I spent the first Tuesday of every month in 2008 with Jim Martin, a long-time family friend and the preacher at the Crestview Church of Christ in Waco. Jim had put together a mentoring group of nine preachers and an elder, all from the Waco area. And he had asked me to join.
I came to crave those Tuesdays. I needed them.
For the most part, people I know say, “Good sermon,” and they mean, “You didn’t offend me.” They ask, “How are things going?” and they mean, “How are things going at church?” They say, “Let’s get together,” and they mean, “Let’s talk about a program or a ministry issue.”
That’s a broad generalization, I know. Please understand that I love these people. All of them. And I’m thrilled to have these beautiful, God-ordained, holy relationships. I’m blessed.
But, once a month, it was nice for my good friend Jim to look me square in the eyes and ask me, “How are YOU doing?” Not your ministry, not your church, not your sermons, not your programs. You. How are you doing? How are you and Carrie-Anne doing? Tell me something that excites you right now about God. What part of you, Allan, needs work? What can I specifically pray about for you? How are your kids?
It was also refreshing to hear my brothers call me to accountability. They were not afraid to challenge my view of a particular topic or my stand on a current situation. They were not embarrassed to ask me if maybe my pride or my ego were affecting my thinking. They didn’t mind showing me something from a different angle that maybe I hadn’t considered.
The best part for me was knowing that I could really be myself. I could be totally open and honest and 1) know that everybody in the room completely understood and 2) they weren’t going to judge me or tell on me. They know. All these preachers know. They know the heartache and the joy, they know the burden and the responsibility and the blessing of being one of God’s preachers. I trusted them. Still do.
For one day a month, it was sanctuary.
Jim puts together a new group every year. Seven or eight new faces. Only two or three holdovers. I didn’t participate last year. And I missed it. I missed the focus it gave me. I missed the camaraderie and the worship and the study and meditation. I missed hearing all the good things our God is doing in other faith communities. I missed encouraging other preachers and being encouraged by those same preachers. This year, I’m in.
Twelve Tuesdays. And it starts today.
The renegade elder, Ray Vannoy, is in. I’ve never met a shepherd quite like him. He’s so well read, so current with what’s happening in the Kingdom, so encouraging to preachers, so open with his own criticisms of church and church leadership. So over-the-top gentle and generous and humble. My good friend Charlie Johanson from the Brentwood Oaks Church of Christ in Austin is in. Charlie and I probably took 40 of our 48 hours at Austin Grad together. He was always one step ahead of me. Always pointing me to the bigger picture. A perfect picture of what hungering and thirsting for righteousness looks like. And then there’s Jim. His soft voice and mild mannerisms don’t quite cover up a fiery passion for our Lord that’s obviously boiling inside him. He’s so deliberate. So insightful. So empowering. He sees good in everything and everybody. He is a man of God beyond reproach.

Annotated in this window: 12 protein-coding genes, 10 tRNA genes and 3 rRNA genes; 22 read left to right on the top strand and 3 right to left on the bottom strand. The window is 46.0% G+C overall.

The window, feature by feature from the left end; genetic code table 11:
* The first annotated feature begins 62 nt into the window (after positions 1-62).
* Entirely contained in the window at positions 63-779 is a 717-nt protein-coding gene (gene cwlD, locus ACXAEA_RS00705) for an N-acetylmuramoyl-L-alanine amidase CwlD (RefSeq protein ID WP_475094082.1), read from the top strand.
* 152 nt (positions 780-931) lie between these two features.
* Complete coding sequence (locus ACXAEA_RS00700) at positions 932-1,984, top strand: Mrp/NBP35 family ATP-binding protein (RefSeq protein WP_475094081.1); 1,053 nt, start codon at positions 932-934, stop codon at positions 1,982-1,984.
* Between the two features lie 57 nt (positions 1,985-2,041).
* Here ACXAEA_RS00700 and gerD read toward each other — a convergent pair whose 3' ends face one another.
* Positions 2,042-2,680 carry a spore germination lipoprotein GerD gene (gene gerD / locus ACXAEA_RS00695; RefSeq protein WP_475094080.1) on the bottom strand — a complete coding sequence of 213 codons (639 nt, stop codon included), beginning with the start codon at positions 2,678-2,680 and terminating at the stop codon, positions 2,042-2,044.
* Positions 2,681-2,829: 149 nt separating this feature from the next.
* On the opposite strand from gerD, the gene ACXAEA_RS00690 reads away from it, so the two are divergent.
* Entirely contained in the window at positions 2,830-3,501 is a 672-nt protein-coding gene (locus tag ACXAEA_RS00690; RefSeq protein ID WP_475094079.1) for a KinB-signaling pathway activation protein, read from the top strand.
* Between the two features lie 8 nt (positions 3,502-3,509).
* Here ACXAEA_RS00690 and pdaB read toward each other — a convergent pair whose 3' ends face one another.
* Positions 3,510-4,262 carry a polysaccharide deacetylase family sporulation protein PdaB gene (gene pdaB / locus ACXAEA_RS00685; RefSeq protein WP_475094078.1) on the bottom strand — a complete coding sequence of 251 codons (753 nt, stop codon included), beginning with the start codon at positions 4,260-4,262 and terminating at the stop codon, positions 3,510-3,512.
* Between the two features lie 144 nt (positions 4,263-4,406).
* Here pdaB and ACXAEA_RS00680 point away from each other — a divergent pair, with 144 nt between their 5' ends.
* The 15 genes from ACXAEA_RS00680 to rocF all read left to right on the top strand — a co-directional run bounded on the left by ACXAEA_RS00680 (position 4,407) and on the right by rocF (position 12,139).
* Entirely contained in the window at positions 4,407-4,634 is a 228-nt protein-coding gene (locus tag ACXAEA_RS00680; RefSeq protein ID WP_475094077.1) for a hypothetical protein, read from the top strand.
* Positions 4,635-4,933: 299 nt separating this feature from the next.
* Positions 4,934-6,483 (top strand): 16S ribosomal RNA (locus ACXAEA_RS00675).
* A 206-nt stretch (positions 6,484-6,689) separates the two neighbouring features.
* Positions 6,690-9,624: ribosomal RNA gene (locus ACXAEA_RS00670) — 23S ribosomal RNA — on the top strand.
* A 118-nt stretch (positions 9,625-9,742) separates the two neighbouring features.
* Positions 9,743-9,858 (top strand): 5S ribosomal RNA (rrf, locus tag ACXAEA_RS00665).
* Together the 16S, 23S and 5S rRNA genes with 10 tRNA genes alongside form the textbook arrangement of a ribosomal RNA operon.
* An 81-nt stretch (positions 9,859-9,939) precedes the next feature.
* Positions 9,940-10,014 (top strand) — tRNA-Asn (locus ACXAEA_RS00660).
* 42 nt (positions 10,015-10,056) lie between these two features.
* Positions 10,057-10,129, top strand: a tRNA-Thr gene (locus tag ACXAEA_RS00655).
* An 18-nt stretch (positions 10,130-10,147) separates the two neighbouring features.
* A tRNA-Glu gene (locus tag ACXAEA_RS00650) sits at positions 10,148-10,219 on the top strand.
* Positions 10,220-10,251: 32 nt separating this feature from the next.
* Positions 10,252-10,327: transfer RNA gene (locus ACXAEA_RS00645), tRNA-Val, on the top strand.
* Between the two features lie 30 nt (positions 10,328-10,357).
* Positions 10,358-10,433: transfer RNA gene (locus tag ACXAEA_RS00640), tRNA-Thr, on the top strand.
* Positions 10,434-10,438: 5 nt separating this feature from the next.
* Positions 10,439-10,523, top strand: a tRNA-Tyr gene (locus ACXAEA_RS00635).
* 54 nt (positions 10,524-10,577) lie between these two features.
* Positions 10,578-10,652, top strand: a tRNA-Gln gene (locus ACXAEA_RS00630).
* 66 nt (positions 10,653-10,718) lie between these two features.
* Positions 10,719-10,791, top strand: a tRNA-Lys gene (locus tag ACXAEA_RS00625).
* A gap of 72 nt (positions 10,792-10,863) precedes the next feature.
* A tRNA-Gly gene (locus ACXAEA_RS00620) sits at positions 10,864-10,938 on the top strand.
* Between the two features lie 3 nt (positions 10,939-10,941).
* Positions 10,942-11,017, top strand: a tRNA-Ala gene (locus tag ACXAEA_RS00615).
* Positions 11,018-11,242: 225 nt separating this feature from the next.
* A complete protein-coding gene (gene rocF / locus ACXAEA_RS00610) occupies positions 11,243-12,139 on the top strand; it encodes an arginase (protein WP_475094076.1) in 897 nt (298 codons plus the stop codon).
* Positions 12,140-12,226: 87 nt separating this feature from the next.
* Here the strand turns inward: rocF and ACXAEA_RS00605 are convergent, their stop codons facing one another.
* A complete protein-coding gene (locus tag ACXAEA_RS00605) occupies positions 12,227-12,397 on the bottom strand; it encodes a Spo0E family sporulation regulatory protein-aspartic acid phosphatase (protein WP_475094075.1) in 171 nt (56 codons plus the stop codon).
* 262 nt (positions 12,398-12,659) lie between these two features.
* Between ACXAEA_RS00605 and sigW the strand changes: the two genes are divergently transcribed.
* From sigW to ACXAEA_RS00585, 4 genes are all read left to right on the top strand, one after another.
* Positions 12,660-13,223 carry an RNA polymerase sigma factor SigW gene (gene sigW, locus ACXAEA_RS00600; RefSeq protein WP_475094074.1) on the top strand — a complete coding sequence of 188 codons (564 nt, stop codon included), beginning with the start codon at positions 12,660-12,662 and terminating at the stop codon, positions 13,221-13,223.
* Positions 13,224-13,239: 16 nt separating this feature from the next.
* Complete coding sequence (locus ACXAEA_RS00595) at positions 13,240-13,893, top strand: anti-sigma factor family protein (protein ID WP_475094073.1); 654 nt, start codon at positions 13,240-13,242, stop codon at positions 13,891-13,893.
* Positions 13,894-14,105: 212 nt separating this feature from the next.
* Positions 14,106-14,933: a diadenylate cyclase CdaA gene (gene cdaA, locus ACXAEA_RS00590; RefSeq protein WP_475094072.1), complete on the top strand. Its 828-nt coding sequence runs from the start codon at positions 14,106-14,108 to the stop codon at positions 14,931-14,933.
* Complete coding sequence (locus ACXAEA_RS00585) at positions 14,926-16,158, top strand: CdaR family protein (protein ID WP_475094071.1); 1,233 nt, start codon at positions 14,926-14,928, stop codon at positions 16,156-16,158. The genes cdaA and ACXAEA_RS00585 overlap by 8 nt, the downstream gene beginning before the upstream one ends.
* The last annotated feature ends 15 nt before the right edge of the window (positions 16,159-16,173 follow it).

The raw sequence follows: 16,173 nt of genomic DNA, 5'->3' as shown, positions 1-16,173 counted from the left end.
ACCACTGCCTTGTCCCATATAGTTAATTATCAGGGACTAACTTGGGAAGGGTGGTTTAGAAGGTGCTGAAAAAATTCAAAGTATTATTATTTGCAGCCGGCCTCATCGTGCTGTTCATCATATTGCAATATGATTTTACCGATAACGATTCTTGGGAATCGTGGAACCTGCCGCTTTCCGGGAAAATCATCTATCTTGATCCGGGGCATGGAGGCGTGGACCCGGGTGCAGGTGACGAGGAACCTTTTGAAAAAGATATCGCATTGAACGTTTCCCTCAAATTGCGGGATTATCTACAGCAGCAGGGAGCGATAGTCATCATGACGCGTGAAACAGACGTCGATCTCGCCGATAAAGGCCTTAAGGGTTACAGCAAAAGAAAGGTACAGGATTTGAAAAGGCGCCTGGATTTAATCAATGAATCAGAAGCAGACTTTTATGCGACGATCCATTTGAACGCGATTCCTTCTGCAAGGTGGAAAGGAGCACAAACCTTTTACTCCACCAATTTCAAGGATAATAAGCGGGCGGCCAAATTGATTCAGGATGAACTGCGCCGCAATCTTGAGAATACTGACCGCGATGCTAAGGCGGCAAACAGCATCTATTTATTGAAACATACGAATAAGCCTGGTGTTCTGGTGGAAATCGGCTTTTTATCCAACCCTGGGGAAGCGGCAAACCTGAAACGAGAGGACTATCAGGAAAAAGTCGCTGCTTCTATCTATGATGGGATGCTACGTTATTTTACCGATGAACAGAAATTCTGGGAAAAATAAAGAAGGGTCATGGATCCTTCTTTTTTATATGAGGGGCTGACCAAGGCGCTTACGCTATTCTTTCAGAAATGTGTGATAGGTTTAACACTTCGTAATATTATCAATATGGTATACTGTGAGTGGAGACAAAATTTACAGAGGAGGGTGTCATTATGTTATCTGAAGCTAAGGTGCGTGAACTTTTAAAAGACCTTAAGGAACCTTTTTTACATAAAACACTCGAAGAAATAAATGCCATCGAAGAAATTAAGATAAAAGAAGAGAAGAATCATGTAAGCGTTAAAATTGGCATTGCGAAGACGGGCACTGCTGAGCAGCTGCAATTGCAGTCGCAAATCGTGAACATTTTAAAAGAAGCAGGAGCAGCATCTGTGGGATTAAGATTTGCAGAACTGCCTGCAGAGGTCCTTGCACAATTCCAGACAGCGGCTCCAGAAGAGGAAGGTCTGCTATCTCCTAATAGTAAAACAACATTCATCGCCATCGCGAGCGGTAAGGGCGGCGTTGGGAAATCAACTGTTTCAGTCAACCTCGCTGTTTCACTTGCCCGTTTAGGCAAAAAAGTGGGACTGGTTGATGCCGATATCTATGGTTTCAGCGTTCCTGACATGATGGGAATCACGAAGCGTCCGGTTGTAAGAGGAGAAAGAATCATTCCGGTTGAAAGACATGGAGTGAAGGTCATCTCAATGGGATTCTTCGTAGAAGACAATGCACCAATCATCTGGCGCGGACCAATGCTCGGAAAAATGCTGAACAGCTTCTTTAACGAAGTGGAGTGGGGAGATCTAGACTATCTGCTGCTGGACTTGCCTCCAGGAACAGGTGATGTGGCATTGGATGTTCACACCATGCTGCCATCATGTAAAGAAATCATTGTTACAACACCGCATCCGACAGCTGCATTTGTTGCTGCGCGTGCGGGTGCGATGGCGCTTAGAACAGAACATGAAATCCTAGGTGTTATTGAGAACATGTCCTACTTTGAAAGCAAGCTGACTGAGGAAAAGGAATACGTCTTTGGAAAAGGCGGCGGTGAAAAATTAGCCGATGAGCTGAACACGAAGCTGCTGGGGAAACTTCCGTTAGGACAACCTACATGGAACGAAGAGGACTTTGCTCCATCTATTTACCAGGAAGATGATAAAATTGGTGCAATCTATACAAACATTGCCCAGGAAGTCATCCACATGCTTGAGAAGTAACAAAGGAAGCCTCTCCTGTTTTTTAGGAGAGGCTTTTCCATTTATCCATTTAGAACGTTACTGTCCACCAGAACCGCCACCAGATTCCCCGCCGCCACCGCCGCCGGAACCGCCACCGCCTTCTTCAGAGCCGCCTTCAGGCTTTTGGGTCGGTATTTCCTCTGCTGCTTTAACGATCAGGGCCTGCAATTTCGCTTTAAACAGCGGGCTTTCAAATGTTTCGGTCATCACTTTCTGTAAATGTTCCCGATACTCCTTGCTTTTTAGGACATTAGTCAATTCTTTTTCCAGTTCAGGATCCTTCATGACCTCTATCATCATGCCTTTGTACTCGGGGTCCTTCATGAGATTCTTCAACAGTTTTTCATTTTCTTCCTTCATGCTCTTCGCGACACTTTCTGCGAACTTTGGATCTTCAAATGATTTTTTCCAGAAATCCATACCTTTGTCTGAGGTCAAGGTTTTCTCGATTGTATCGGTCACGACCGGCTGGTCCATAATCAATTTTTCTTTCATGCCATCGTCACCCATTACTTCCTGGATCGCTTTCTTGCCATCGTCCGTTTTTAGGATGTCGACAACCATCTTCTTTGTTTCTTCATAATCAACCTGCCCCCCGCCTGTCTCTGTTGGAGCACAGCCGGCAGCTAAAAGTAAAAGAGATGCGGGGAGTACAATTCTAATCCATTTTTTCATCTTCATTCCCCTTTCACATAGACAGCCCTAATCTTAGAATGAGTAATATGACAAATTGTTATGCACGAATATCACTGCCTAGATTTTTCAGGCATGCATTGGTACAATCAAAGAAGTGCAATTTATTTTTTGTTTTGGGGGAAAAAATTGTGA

And I want to be just like him. And Charlie. And Ray. I pray that being with them will cause some of their character to rub off on me.
I’m disturbed today to read that Joe Perry and the rest of Aerosmith are actually auditioning lead singers to tour with the band and cut a new album while front man Steven Tyler recovers from his rehab. You can read the story here. Reportedly, Lenny Kravitz and Billy Idol are among those being considered.
All indications are that Tyler’s relapse into the drugs that derailed the group in the late 70s was his first setback since they all went cold turkey back in ’85. This doesn’t make sense. Give him a break.
I know Tyler and Perry split this band up once. Ego and drugs and pride and philosophies and all kinds of things were to blame then. But to actually use another lead singer while Tyler is recovering seems crazy. And mean. You know, David Lee Roth and Van Halen had only been together eight years when they went their separate ways. Aerosmith’s been this exact same band for four decades! It would be like The Who touring with Bryan Adams as their lead singer or The Rolling Stones cutting an album with Peter Frampton on lead vocals.
If they do this, they can’t call it Aerosmith.
Joe Perry plays a mean guitar. But he already tried the Joe Perry Project on his own. Yuk. Steven Tyler IS Aerosmith! He’s the face (and the lips!) of the whole Aerosmith franchise.
A moment of silence, please. Somebody hum “Dream On.”